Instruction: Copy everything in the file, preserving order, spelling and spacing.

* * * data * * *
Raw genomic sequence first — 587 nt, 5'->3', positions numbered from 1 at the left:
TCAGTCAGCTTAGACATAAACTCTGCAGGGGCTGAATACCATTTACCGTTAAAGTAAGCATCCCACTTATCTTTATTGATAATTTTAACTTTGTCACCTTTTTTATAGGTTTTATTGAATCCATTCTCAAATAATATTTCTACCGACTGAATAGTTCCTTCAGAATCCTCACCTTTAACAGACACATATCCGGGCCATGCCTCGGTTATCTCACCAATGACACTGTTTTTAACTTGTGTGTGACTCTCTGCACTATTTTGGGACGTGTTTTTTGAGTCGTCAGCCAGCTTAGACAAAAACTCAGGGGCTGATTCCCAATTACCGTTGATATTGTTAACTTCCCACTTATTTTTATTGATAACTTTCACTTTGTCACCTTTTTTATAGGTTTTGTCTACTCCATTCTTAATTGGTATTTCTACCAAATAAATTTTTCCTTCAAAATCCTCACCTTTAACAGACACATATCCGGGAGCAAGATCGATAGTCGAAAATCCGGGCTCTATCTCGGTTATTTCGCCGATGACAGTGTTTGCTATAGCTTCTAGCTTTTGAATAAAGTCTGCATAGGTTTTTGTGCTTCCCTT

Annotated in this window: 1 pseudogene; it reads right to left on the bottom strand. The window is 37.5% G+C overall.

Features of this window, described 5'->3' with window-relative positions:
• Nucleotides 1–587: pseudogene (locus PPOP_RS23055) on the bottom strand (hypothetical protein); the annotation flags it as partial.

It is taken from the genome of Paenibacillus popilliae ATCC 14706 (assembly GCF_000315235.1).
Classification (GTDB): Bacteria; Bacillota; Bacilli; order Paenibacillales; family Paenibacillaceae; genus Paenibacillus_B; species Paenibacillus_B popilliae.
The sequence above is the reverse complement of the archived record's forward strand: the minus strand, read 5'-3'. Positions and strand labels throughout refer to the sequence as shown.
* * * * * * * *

Raw genomic sequence first — 587 nt, 5'->3', positions numbered from 1 at the left:
TCAGTCAGCTTAGACATAAACTCTGCAGGGGCTGAATACCATTTACCGTTAAAGTAAGCATCCCACTTATCTTTATTGATAATTTTAACTTTGTCACCTTTTTTATAGGTTTTATTGAATCCATTCTCAAATAATATTTCTACCGACTGAATAGTTCCTTCAGAATCCTCACCTTTAACAGACACATATCCGGGCCATGCCTCGGTTATCTCACCAATGACACTGTTTTTAACTTGTGTGTGACTCTCTGCACTATTTTGGGACGTGTTTTTTGAGTCGTCAGCCAGCTTAGACAAAAACTCAGGGGCTGATTCCCAATTACCGTTGATATTGTTAACTTCCCACTTATTTTTATTGATAACTTTCACTTTGTCACCTTTTTTATAGGTTTTGTCTACTCCATTCTTAATTGGTATTTCTACCAAATAAATTTTTCCTTCAAAATCCTCACCTTTAACAGACACATATCCGGGAGCAAGATCGATAGTCGAAAATCCGGGCTCTATCTCGGTTATTTCGCCGATGACAGTGTTTGCTATAGCTTCTAGCTTTTGAATAAAGTCTGCATAGGTTTTTGTGCTTCCCTT

Annotated in this window: 1 pseudogene; it reads right to left on the bottom strand. The window is 37.5% G+C overall.

Features of this window, described 5'->3' with window-relative positions:
• Nucleotides 1–587: pseudogene (locus PPOP_RS23055) on the bottom strand (hypothetical protein); the annotation flags it as partial.

It is taken from the genome of Paenibacillus popilliae ATCC 14706 (assembly GCF_000315235.1).
Classification (GTDB): Bacteria; Bacillota; Bacilli; order Paenibacillales; family Paenibacillaceae; genus Paenibacillus_B; species Paenibacillus_B popilliae.
The sequence above is the reverse complement of the archived record's forward strand: the minus strand, read 5'-3'. Positions and strand labels throughout refer to the sequence as shown.